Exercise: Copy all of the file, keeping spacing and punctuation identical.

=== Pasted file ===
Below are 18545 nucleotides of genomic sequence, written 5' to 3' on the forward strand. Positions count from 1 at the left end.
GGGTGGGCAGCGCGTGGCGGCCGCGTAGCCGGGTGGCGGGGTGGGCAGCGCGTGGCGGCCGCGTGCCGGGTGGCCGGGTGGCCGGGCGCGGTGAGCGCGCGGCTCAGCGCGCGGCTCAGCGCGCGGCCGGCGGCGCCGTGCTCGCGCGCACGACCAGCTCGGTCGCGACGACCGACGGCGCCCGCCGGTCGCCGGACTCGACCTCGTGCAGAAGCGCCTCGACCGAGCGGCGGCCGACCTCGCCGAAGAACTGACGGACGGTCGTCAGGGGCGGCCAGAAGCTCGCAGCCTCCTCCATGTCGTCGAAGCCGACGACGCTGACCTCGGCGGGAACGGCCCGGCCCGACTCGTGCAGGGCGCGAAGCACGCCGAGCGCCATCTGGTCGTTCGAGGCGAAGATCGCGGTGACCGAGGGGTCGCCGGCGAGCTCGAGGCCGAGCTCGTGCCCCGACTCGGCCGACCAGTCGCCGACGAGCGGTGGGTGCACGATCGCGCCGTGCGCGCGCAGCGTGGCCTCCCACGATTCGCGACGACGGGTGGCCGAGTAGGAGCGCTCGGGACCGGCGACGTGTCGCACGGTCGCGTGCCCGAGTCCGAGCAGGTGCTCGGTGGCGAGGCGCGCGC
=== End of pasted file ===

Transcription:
Below are 18545 nucleotides of genomic sequence, written 5' to 3' on the forward strand. Positions count from 1 at the left end.
GGGTGGGCAGCGCGTGGCGGCCGCGTAGCCGGGTGGCGGGGTGGGCAGCGCGTGGCGGCCGCGTGCCGGGTGGCCGGGTGGCCGGGCGCGGTGAGCGCGCGGCTCAGCGCGCGGCTCAGCGCGCGGCCGGCGGCGCCGTGCTCGCGCGCACGACCAGCTCGGTCGCGACGACCGACGGCGCCCGCCGGTCGCCGGACTCGACCTCGTGCAGAAGCGCCTCGACCGAGCGGCGGCCGACCTCGCCGAAGAACTGACGGACGGTCGTCAGGGGCGGCCAGAAGCTCGCAGCCTCCTCCATGTCGTCGAAGCCGACGACGCTGACCTCGGCGGGAACGGCCCGGCCCGACTCGTGCAGGGCGCGAAGCACGCCGAGCGCCATCTGGTCGTTCGAGGCGAAGATCGCGGTGACCGAGGGGTCGCCGGCGAGCTCGAGGCCGAGCTCGTGCCCCGACTCGGCCGACCAGTCGCCGACGAGCGGTGGGTGCACGATCGCGCCGTGCGCGCGCAGCGTGGCCTCCCACGATTCGCGACGACGGGTGGCCGAGTAGGAGCGCTCGGGACCGGCGACGTGTCGCACGGTCGCGTGCCCGAGTCCGAGCAGGTGCTCGGTGGCGAGGCGCGCGC